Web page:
Rob Stott: Gotcha. What do you credit that to, the staying power of the business, to be able to… You mentioned those other places going out. What is it that kept Billman’s around or made Billman’s sort of the go-to choice there?
Jeff Billman: A lot of it is, small town, everybody gets stagnant, and they don’t want to grow. They want to keep doing things the same way that the previous generation did it. And my family has been really good that way, about wanting to grow. My grandpa was good that way with my dad over. If he wanted to change something, change it and run with it. My dad’s been the same way with me since I’ve come back from college. He turned appliances over to me right away and just kind of got out of the way to where… I’m sure I’ve made some decisions he didn’t like. He thought it was crazy when we started selling on our website, but it’s worked out really well. Been a lot of things like that. I remember in college, I came home from Home Depot one day, and I was walking around our showroom. We have two stainless steel refrigerators on the floor, whereas Home Depot has two white. We’ve got to start getting into the new styles and into the new things and just keeping up with the trends and constantly growing.
Rob Stott: What’s that dynamic like? Obviously we hear about generations being passed on not too often, or at least that we’ve been able to talk to on the podcast here, where it’s a parent and child dynamic. So what’s it like working with your parents and being co-owners there?
Jeff Billman: It’s good. A lot of people, my age would say they haven’t seen their parents in weeks or months, and I rarely… My parents are on vacation right now. I haven’t seen them in a week, and that’s odd for me. My mom actually was going through a cancer battle this last year, and with COVID they weren’t able to work, so not seeing them around the store for six, eight months was, was extremely strange. And with that, that was when things really started get to where I was doing it my way. And now with them coming back and being around the store more, there’s a little bit of butting heads, but we do good about everybody has their own lane. You stay in your own lane. And if somebody has a better idea than another, you get voted out, and we go with that idea.
And then when the weekends and evenings roll around, dinners, it’s family time. It’s not business. My parents actually have a lake house that we all go to on the weekends a lot in the summer, and when we get up there, that’s one of the rules. You don’t talk about the store, and it’s just family time. So it definitely has its challenges, but it’s fun.
Rob Stott: That’s awesome. Now, another service that you guys offer… I saw service and repair is something you do. Has that always been the case for Billman’s?
Jeff Billman: Yeah, to a certain extent. I mean, I remember when I was younger, middle school and high school, our main delivery guy was actually doing the service, but that was back when working on old Speed Queen washers, bailing wire, duct tape, zip ties, whatever it took to fix it. You weren’t working on control boards and electronics like you are now. I think probably 20 years ago we added an actual factory-authorized service tech, and we’ve been in that business ever since.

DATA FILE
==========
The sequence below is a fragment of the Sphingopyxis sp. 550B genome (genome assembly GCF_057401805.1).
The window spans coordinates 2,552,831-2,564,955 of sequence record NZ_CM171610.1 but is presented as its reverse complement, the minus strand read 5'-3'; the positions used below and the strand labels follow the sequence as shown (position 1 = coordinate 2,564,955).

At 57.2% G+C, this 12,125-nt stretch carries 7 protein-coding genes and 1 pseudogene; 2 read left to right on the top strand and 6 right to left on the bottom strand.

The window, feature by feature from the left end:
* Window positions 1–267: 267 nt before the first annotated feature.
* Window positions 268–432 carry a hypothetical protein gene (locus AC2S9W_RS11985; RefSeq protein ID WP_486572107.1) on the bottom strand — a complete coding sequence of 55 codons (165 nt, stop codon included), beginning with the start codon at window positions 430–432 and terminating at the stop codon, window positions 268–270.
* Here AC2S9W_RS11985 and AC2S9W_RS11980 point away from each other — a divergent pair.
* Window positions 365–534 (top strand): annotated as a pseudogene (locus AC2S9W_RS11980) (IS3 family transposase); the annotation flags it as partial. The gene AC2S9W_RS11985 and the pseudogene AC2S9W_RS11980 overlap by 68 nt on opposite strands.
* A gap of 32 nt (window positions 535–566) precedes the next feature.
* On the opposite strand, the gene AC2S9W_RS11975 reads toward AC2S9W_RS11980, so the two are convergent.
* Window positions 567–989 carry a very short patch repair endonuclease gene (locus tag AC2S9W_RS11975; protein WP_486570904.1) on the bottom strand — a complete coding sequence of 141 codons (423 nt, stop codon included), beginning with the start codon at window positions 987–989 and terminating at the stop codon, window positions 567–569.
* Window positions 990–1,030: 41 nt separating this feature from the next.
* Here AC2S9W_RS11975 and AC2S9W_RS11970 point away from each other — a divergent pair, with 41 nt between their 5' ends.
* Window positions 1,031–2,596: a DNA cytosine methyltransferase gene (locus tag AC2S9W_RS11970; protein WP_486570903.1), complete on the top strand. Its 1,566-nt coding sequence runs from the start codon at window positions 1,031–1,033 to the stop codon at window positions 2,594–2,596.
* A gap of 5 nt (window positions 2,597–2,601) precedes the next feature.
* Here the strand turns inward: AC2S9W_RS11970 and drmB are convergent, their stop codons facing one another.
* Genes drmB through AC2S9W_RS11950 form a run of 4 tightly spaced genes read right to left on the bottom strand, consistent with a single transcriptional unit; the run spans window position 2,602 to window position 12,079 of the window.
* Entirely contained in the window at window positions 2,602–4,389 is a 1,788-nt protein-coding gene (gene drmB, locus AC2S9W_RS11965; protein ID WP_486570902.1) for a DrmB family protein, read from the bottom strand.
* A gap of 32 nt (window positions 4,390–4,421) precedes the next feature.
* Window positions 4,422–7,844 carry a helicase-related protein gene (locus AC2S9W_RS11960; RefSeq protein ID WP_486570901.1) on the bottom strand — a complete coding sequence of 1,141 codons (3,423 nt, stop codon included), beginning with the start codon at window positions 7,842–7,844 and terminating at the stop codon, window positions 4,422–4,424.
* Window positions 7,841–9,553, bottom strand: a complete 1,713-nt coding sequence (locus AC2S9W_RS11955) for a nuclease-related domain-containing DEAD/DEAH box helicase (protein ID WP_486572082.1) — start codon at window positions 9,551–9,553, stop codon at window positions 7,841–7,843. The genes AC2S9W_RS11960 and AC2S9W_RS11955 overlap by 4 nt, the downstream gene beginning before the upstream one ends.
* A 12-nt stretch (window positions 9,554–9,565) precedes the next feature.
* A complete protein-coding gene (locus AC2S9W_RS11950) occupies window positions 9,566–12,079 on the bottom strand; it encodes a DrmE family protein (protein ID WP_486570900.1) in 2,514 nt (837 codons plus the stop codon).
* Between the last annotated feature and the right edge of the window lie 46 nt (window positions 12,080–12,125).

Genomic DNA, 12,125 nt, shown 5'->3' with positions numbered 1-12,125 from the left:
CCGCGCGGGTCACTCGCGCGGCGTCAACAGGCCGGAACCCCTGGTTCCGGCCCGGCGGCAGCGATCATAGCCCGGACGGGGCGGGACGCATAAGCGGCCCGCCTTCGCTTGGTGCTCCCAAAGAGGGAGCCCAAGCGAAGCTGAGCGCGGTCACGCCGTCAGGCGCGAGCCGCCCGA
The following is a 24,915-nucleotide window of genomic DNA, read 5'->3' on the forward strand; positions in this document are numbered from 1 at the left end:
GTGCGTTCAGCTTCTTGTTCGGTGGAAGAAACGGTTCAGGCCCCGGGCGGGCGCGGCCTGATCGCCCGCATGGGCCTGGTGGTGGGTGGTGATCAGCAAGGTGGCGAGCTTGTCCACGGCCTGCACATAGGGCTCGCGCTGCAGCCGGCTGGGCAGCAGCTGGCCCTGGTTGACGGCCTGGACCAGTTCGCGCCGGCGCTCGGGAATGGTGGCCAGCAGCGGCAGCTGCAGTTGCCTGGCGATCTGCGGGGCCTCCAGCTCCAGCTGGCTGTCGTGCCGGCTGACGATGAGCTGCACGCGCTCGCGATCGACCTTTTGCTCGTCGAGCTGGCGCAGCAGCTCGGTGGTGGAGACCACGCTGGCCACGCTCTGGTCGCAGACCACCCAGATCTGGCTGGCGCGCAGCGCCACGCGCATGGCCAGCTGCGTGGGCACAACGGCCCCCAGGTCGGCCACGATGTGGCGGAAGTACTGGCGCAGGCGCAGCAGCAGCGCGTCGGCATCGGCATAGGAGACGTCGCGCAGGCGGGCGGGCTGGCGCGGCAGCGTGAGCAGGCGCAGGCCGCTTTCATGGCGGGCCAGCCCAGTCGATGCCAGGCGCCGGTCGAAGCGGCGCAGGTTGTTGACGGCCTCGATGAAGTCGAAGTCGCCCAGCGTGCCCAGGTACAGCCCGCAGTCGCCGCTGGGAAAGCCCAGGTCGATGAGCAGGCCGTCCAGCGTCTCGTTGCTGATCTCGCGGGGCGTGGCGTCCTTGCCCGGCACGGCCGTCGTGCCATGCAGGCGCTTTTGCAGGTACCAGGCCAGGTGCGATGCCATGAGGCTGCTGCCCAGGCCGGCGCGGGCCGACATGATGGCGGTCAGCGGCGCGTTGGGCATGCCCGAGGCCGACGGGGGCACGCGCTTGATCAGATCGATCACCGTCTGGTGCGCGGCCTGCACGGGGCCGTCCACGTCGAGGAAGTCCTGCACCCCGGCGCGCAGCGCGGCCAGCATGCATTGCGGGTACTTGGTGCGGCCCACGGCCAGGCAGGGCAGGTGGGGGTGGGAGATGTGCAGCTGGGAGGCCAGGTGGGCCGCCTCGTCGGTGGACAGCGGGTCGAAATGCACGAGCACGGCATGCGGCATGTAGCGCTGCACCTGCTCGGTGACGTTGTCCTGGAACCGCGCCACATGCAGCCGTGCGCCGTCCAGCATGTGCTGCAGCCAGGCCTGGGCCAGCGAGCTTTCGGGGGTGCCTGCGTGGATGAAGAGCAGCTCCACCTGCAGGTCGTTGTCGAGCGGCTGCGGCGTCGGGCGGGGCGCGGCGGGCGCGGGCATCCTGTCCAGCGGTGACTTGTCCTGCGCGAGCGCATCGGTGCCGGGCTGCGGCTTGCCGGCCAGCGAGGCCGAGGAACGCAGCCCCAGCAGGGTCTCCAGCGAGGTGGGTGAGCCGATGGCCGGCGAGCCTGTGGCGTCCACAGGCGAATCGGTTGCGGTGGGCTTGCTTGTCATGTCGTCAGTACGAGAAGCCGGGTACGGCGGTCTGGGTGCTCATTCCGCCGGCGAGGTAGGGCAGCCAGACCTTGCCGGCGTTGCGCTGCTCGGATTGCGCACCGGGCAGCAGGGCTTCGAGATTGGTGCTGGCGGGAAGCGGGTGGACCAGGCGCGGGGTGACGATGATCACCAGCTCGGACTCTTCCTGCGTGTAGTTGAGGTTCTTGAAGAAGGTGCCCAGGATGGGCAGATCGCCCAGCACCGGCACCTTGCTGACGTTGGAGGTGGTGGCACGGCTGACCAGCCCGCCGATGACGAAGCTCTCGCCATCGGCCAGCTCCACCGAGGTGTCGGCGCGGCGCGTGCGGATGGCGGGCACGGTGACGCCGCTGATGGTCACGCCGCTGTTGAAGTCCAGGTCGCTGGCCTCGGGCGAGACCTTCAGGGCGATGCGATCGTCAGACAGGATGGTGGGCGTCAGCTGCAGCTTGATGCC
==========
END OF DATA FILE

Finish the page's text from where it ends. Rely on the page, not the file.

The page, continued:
Rob Stott: Gotcha. Obviously service is something that Nationwide recently made more of a push into with the Service Leaders Network and offering training and support there. But what is it about service that makes it something that’s beneficial to the business? I know there’s some appliance retailers that don’t offer service necessarily. So what is it that makes it an attractive thing for you guys to have as a service for your customers?
Jeff Billman: I mean, it’s definitely something that’s helped us grow our appliance business. Back when there were more stores in the area, somebody would buy one from a different store, and then when they needed service, they’d call us for service. And it gets our foot in the door to where next time you’re looking an appliance, why wouldn’t you buy from us, when we service it?
Lately it’s a lot more of a challenge that way. You get the customers that go buy at Home Depot, Lowe’s wherever, and they still expect you to come service it. And then right now we look like the bad guy when you can’t get parts. So the service industry is one of those right now where I wish we didn’t have to be in it, but there’s not another servicer within 100 miles of us. So if I sell somebody a $1,200 washing machine and six months down the road tell him, “Sorry, I don’t know who to call,” then we’re really in trouble. So it’s kind of a double-edged sword right now with service. It helps you grow the appliance business, but also a lot of times it makes us look like the bad guy when you can’t get parts. And with us, we service a 100-mile radius. So you get a customer that calls 80 miles away with a dead refrigerator, and they want you there today when you already have … dollars locally. It’s a very tough thing to balance.
Rob Stott: Yeah, I can imagine that. Now, the parts thing, is that, do you think, strictly a COVID situation, where things are in short supply? Or is it something broader?